Pregnancy causes the distortion of organs in your abdomen, and it also causes an increase in the pressure within the abdomen and, as such, leads to the occurrence of GERD. This occurs especially in situations when you are filled with food.
The more your baby grows, the more your abdominal organs are distorted, and the more you keep experiencing heartburn. This is the reason why when you are pregnant; you will likely experience heartburn when you are in your second and third trimester than in your first trimester.
3. Reduced digestion rate
Due to a decrease in the way your food is being digested when you are pregnant, you will experience more episodes of heartburn. In your second trimester, your baby is growing, and in that case, there is an increase of progesterone.
As your rate of digestion decreases, your stomach remains fuller, and as a result, you keep experiencing episodes of heartburn.
How do you reduce your heartburn when pregnant?
1. Watch what you eat
Since your problem comes from your stomach contents, you can reduce your heartburn by effectively selecting what you eat. Once you are pregnant, you must try to avoid eating spicy and acidic foods on a daily basis.
It is important to eat bland foods. Eat every other kind of food asides citrus fruits, tomatoes, onion, garlic, caffeine, soda, chocolate, tacos, and so on. Also, try to avoid fried foods or anything with fat as these foods are seen to reduce the rate of digestion.
2. Eat small meals frequently
Rather than eating a large meal at one seating or large meals three times a day, you should try to reduce the quantity of your food to little portions, and you can eat frequently. When you do this, you can reduce the food portion in your stomach and avoid being full.
Also, the more you reduce the quantity of food in your stomach per time, the faster your stomach empties itself. Doing this will reduce your chances of getting heartburn during your pregnancy by an alarming rate of 50%.
3. Whenever you eat, ensure you sit up straight
Have you ever heard the saying, “Gravity helps your food stay put?” Well, it is true. There are so many unseen forces, and part of it is the Almighty gravitational force- the force that allows all things that go up to come down. Well, it is time to use the force of gravity to your advantage by sitting up anytime you eat.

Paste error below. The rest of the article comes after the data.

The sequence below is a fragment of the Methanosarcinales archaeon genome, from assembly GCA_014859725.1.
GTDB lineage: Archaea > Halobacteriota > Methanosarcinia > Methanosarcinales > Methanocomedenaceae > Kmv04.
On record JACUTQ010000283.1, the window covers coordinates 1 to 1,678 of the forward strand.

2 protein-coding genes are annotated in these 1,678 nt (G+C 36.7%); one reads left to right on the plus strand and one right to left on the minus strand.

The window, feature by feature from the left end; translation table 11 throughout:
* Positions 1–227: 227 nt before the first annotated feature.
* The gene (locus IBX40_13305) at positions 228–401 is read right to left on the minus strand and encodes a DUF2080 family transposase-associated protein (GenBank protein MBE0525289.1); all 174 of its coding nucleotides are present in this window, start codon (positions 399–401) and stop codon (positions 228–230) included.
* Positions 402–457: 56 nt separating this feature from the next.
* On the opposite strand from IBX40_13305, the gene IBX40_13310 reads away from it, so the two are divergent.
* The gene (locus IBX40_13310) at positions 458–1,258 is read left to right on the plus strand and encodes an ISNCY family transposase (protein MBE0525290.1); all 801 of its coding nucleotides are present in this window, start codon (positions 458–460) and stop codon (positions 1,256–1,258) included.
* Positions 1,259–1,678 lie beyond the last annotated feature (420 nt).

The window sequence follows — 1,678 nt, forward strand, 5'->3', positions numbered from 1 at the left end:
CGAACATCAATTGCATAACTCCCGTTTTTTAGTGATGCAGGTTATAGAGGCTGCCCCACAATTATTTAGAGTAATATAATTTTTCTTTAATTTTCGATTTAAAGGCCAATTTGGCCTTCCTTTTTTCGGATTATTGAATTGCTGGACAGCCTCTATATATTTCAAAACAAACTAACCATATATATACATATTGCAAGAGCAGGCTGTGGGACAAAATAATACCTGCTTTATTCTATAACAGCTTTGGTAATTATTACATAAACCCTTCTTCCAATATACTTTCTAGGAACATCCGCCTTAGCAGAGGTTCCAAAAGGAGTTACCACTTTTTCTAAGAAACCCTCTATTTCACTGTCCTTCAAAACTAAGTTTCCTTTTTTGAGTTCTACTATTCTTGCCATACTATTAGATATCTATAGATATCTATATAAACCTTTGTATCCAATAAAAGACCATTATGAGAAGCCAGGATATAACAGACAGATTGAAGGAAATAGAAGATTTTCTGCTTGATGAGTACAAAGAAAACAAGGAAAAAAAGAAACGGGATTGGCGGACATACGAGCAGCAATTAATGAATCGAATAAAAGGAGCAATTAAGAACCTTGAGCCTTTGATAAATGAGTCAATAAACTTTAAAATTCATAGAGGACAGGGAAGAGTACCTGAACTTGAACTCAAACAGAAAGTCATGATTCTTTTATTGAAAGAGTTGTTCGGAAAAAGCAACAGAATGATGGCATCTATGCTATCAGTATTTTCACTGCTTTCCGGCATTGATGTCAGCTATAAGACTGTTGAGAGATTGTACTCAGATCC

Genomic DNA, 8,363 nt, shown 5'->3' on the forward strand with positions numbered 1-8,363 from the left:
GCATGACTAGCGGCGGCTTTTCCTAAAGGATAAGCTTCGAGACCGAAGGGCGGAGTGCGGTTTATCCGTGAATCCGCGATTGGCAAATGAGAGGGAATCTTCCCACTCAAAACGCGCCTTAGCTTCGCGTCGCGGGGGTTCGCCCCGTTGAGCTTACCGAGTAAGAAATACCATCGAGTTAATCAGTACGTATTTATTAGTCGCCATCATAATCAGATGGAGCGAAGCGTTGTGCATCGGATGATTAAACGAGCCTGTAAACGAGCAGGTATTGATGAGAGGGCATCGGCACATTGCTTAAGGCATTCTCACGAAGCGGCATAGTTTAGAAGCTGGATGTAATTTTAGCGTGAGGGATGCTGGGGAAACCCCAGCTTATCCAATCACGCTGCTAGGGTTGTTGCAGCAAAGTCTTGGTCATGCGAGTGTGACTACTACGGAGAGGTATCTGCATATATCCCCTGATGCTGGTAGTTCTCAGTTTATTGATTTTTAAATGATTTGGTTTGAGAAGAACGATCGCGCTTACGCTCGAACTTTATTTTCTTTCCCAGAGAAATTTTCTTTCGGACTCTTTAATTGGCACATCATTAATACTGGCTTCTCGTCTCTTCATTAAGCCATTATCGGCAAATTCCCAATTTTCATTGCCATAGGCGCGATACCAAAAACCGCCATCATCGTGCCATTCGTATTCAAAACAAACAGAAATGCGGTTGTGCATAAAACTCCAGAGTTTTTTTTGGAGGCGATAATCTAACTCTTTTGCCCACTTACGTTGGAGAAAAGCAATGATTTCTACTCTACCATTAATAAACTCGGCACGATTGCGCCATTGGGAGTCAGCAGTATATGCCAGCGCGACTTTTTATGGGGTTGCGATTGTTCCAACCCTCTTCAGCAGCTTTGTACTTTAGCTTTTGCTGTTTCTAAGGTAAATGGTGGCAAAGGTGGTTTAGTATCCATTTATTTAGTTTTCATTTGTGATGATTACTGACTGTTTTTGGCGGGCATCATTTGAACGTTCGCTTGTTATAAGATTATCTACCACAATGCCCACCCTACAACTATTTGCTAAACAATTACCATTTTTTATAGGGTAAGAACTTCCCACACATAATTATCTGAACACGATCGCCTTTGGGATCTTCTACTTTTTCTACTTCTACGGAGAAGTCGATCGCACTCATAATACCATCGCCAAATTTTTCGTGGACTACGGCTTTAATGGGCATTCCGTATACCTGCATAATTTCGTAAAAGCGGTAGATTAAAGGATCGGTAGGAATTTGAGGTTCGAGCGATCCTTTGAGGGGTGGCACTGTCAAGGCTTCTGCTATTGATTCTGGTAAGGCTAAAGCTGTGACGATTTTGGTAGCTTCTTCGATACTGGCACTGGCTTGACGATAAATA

Every time you do so, your food tends to go down faster and digest quicker than when you lay down to slouch when eating.
4. Ensure you take your dinner/supper early
Remember how we talked about gravity? Well, in the process of digestion, it seems that gravity is one of your best buddies. After eating while sitting up straight, it is also important that you help your digestion rate by giving it a head start.
Research has shown that when you lie down, you reduce your digestion rate and set yourself up for heartburns. In order to avoid this, you can jump-start your digestion by eating two or three hours before going to bed.
Doing this will give your stomach enough time for it to digest its food before you lie down.
5. Don’t smoke when pregnant
This is mostly one of the first rules your gynecologist will tell you. While there are so many reasons why they will tell you not to smoke, one of the most important reasons is that smoking increases your chances of developing heartburn during pregnancy.
There are certain chemicals that are present in cigarettes that cause the lower oesophageal valve to become lax and, as such, cause the stomach contents to be able to spill over into your esophagus and, as a result, causing you to develop heartburn when pregnant.
6. Elevate your head when you are sleeping
It is important that when you are asleep, you should elevate your head to at least 6-9 inches before sleeping. Doing this will help your food stay down and help gravity work in your favor.
You can easily achieve this method by putting your pillows beneath your shoulders, placing blocks underneath your legs of your bed in such a way that it raises the place where you put your head, or you can easily get special wedge pillows that you can put between your mattress and the box spring.
7. Put on loose clothes
It is important to note that putting pressure on your midsection when you are pregnant in the name of fashion will do you and your baby (but mostly you) more harm than good. When you are approaching your second trimester, it is time to let go of your tight clothes for a while and rock clothes that have loose fittings.